As Baba Ji has said, we grow up in this world by creating an identity, and then on the spiritual path, we grow up by discarding it. Once our identity is fully discarded, it doesn’t matter what task we are assigned – we do it with the same zest and humility, all in the name of the Master. The ultimate goal of each initiate is to become such an “insignificant sevadar” – when everything is done as commanded by the Shabd, the “I” being entirely absent. In this sense, as Baba Ji has said many times, we are all prospective Masters. While we may feel we are a million miles from that goal, Baba Ji advises that we should not look at the situation that way, but from a different perspective. He once gave the example of a very tall mountain that we are trying to climb. If our attention is always on the peak, we will feel “oh, the task is so difficult, how could I ever reach there?” But if we instead focus our attention on the instructions of the mountain guide who knows how to reach the peak, and just follow those instructions fully, we will accomplish our goal – without feeling proud. We will understand the value of carefully adhering to the guide’s instructions, and we will know that without the guide, we could never attain our goal of reaching the peak.

In Indian mythology, Lord Krishna’s mother was given the name Yashoda. It is a highly symbolic way of conveying a deep mystic truth. Yash means fame or glory; da means to give away, to donate. The greatest danger of our ego strangling our spiritual progress lies in situations in which we get name and fame. If we can develop the ability to donate that praise to the Lord or guru, the way Baba Ji is doing, then the Lord is “born” within us. The symbolism of Krishna being born to Yashoda is therefore a reference to the internal condition of a true guru – the Lord is born in him because he gives away the glory associated with his actions to his own guru. “Being born” in this context is just a way of conveying what God-realization is. The Lord is already there within us. He doesn’t have to be born anew. It is just a question of realizing his presence. Therefore, Baba Ji tells us “Aren’t you all prospective Masters?” The reference here is not to “occupy the chair” but to becoming a truly insignificant sevadar – giving all credit to one’s guru, becoming totally humble, and thereby realizing God.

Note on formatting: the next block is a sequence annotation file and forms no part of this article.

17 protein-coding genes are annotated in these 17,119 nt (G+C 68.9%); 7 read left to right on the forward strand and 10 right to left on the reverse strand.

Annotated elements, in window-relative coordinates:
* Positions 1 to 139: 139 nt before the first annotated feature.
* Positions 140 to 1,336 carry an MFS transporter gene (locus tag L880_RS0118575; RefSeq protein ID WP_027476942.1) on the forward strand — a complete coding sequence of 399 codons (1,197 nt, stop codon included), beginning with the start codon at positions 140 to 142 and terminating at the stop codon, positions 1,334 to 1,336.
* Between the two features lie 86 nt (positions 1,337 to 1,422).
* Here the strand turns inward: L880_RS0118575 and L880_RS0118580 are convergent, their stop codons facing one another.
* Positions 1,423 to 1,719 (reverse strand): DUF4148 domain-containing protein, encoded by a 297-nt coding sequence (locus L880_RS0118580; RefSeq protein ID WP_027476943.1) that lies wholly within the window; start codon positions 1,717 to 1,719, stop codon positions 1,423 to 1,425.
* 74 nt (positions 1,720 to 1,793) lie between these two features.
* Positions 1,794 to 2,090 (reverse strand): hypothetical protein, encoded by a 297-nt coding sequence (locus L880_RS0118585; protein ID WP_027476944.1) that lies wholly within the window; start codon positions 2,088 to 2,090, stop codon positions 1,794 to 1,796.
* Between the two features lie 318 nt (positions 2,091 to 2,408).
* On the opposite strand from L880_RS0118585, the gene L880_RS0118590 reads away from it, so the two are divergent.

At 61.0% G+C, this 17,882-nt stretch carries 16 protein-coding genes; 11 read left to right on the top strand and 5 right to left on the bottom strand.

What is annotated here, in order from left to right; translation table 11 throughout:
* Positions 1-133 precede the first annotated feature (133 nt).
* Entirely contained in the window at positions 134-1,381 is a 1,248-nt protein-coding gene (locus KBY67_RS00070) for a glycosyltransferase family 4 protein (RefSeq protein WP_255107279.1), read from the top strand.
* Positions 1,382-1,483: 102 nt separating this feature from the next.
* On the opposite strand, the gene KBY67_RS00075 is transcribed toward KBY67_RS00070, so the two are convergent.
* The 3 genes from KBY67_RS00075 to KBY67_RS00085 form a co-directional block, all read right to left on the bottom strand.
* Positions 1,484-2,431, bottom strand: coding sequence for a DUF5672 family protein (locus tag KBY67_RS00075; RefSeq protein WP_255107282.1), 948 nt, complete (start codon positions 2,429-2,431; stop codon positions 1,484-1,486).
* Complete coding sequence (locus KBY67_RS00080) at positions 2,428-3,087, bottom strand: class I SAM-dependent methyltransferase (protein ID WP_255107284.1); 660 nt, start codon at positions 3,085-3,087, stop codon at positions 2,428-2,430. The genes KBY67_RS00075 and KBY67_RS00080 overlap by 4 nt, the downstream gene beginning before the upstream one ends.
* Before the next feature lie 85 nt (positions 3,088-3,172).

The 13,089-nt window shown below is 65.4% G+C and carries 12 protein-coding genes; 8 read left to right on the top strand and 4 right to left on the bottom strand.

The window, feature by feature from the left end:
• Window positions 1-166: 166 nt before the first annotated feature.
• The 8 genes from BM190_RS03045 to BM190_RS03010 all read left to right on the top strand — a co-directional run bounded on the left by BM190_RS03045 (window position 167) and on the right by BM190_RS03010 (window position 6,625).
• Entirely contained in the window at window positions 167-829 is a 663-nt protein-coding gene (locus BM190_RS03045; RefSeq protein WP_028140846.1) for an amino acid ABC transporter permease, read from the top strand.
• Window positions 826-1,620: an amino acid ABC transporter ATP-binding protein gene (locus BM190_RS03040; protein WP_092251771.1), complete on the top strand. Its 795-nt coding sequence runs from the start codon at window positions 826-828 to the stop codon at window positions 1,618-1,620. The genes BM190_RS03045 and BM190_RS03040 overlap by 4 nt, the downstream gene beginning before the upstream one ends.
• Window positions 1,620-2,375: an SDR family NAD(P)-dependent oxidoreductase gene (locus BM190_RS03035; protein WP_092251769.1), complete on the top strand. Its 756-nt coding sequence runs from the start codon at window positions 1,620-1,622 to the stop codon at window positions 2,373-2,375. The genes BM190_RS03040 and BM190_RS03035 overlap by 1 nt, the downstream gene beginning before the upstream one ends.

Doing seva (any selfless service), even just wanting to do seva, is a highly desirable trait in any satsangi. But just as in any worldly task, it carries with it the danger of the ego rearing its ugly head – “I rolled 120 chapattis in an hour; no one else came anywhere near that figure”; “I gave such an inspiring satsang”; “I have reorganized the centre’s activities so efficiently”… The possibilities for enhancing our egos are endless! Such forays of the mind are natural and inevitable. It happens to everyone. Baba Ji often explains this by saying, “There is the ideal and there is the practical.” Ideally, the ego should not take over while we are doing seva. But in practice it often does. The only way to overcome this problem is to keep doing the seva and simultaneously keep a constant watch on our thoughts. As the saying goes, “Eternal vigilance is the price of liberty.”

If we can perform our seva well and donate to God whatever praise we receive or feel, we will be prepared for anything and everything – even becoming a guru, i.e, a truly “insignificant” sevadar.